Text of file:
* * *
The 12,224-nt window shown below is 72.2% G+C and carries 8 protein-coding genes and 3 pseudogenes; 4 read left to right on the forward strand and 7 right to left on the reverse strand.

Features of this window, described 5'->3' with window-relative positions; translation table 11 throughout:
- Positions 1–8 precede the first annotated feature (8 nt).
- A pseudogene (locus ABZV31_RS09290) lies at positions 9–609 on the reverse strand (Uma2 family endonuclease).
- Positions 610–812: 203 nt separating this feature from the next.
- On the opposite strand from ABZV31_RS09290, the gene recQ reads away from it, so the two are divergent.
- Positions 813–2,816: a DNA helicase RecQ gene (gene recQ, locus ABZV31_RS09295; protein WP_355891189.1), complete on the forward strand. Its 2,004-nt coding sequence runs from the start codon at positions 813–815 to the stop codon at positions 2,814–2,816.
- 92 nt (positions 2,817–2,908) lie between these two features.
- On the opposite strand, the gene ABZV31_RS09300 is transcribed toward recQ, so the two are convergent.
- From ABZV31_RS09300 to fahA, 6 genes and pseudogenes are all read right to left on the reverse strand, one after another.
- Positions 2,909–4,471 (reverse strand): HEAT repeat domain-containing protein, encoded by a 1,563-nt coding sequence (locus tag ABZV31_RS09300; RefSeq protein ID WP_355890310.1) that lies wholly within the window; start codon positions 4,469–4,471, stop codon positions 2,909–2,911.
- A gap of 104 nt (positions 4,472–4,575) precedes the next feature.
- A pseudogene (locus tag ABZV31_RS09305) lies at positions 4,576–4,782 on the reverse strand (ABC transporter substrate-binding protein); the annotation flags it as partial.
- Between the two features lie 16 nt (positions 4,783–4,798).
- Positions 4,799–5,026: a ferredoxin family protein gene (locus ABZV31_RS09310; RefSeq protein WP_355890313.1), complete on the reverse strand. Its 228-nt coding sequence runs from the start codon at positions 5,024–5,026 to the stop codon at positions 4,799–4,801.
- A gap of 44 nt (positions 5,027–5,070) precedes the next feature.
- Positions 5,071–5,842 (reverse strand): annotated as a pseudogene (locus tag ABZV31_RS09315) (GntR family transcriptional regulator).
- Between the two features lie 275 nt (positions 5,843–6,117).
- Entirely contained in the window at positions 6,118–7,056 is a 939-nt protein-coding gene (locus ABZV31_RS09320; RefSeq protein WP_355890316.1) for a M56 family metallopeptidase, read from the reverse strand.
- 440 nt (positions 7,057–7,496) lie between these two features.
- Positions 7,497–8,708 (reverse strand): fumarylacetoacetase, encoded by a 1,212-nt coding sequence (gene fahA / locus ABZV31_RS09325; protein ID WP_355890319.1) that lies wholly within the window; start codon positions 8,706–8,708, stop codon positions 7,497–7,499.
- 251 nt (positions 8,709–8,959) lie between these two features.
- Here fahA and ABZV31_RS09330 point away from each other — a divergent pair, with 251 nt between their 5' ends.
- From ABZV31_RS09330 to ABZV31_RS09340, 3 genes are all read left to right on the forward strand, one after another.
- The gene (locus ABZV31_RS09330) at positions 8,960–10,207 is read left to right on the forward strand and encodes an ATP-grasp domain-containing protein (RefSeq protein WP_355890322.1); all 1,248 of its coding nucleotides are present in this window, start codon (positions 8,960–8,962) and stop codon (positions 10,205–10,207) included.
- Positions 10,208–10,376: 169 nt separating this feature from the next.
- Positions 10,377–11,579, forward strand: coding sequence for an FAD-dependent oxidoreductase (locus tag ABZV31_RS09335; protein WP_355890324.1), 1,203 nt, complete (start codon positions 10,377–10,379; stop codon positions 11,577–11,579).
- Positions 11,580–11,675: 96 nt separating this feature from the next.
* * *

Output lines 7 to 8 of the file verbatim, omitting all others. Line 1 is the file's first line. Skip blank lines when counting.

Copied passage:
- Positions 813–2,816: a DNA helicase RecQ gene (gene recQ, locus ABZV31_RS09295; protein WP_355891189.1), complete on the forward strand. Its 2,004-nt coding sequence runs from the start codon at positions 813–815 to the stop codon at positions 2,814–2,816.
- 92 nt (positions 2,817–2,908) lie between these two features.